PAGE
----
The Ambassador who saved Zambia’s forests
Mr Pertti Anttinen, Finland’s Ambassador to Zambia, has always been interested in the environment, in addition to business and diplomacy. Trade between the two countries is constantly growing, and Finnish companies are more interested in Zambia than ever. The greatest challenge is how to equitably distribute the benefits from this growing trade.
According to Ambassador Anttinen, Zambia no longer needs large sums of money as aid, rather he believes that aid should take the form of transfer of information, development of know-how, and application of tried and tested solutions to some of Zambia’s problems.
In summer 2013 Anttinen invited Zambia’s Minister of the Environment to his summer residence in Finland, municipality of Keuruu, where he introduced the Minister to Finnish forestry and forest industries. Zambia’s Minister returned home as someone who had awakened to new possibilities: he stopped the intense harvesting of Zambia’s untouched native forests and began a countrywide tree planting campaign.
Finland is seen in Zambia as a country that can be learned from.
“We have a long history of development cooperation with Zambia, and its results can be seen all over. Zambia is also going to open an Embassy in Helsinki next year,” Ambassador Anttinen revealed.
The first Finnish development workers came to Zambia in 1972. In four decades, Zambia has changed from a country dependent on foreign aid to a resilient country that is one of Africa’s success stories, with current economic growth at the rate of 6-8% a year. Zambia already creates capital in its own private sector markets, and the state’s own income begins to be sufficient to cover its costs.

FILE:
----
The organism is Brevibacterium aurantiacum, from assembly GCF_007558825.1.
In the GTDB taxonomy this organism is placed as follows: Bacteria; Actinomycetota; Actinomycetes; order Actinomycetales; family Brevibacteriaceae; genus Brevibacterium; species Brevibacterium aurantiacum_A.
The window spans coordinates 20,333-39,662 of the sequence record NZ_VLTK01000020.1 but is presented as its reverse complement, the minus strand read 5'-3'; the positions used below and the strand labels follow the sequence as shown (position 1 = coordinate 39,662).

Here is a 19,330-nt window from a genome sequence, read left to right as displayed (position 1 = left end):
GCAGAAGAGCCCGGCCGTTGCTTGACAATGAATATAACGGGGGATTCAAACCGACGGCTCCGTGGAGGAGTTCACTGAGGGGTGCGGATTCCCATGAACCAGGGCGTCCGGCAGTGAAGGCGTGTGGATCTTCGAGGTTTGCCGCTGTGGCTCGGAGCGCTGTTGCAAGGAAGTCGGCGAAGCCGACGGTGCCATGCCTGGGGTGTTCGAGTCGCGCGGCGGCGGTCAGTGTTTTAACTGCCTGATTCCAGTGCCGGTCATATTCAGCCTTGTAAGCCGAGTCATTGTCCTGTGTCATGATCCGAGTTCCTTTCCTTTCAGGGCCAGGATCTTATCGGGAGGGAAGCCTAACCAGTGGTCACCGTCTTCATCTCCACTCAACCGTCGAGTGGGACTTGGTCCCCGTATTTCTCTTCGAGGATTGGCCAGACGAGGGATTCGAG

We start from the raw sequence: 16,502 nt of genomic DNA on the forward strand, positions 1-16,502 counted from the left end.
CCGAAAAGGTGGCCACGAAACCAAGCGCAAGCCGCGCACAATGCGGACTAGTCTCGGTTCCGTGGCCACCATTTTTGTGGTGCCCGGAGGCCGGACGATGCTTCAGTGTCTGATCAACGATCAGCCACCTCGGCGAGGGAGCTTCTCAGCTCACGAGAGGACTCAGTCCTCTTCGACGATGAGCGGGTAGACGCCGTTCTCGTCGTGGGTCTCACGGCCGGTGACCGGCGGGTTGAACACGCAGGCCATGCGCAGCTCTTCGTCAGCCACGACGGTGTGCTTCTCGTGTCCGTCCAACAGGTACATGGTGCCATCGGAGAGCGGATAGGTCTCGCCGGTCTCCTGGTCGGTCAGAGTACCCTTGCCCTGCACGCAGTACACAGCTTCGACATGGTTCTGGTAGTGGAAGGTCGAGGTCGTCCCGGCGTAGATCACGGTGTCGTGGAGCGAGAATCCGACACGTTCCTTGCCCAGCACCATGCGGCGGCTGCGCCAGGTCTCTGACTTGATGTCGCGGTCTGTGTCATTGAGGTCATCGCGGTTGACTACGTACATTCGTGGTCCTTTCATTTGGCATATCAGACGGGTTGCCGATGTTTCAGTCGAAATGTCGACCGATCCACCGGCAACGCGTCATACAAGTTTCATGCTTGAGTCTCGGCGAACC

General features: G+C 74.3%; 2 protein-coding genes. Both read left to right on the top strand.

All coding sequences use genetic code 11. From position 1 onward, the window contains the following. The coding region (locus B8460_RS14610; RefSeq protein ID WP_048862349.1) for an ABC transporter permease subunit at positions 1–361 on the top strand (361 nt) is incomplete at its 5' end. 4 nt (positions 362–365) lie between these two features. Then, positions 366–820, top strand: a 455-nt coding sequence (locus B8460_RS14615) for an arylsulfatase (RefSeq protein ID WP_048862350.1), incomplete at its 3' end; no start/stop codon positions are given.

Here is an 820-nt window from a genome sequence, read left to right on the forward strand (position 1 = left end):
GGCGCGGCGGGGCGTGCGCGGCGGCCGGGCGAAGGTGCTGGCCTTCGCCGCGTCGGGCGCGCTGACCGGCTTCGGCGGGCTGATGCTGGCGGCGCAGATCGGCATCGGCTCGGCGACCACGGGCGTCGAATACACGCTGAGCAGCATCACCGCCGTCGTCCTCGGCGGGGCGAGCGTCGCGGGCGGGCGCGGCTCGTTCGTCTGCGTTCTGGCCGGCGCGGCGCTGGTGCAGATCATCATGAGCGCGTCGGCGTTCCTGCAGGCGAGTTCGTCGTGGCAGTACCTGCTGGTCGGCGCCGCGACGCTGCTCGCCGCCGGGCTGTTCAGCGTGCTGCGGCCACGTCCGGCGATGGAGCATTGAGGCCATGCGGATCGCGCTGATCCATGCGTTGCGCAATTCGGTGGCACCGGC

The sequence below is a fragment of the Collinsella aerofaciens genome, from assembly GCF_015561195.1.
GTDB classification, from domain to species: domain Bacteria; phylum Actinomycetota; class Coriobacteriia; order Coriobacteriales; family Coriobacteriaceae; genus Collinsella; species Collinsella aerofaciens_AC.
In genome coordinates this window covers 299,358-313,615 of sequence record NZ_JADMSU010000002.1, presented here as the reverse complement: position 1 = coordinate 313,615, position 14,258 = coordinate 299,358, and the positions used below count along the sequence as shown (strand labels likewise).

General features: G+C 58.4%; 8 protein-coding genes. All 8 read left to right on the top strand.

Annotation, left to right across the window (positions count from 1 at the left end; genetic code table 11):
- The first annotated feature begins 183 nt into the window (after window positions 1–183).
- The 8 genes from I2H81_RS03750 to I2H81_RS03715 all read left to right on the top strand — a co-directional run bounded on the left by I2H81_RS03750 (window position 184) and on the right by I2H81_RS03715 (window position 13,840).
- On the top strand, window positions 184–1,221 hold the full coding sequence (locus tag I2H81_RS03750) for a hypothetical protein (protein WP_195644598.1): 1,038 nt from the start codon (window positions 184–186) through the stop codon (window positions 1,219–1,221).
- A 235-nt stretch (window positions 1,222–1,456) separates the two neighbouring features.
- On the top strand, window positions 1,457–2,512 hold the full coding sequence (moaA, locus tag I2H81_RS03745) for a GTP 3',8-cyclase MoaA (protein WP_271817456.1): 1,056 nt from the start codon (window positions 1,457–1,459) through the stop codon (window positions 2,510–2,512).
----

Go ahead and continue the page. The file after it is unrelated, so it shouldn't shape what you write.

Zambia is less and less dependent on foreign aid, which is now below five per cent of its Budget. Howevere, some 40 per cent of health sector expenses are still covered through development cooperation. The character of development cooperation between Finland and Zambia has also changed. In the beginning, cooperation was in the areas of forestry, electrification, and construction of infrastructure. Today’s emphasis on development cooperation is targeted at agriculture, development of the private sector, the environment, and budget support, as well as the promotion of good governance.
“The Zambia state forest plantations were developed with the support of Finland. Most of the raw materials for the sawmill industries still comes from those forests. Finnish forestry projects that used imported Finnish Kara-spindle saws were widely copied, and these saws are still used in small-scale sawmills in Zambia. The high quality textbooks and teaching materials provided by Finland in the 1990s are still remembered in the schools; and the electricity grid still uses Finnish technology,” Ambassador Anttinen said.
In recent years, good results have also come for example from the support to small farmers channelled through the Zambia National Farmers Union. The agricultural financing system has provided funds to some 20,000 small farmers so that they can produce more with better methods.
Sustainable development dictates conditions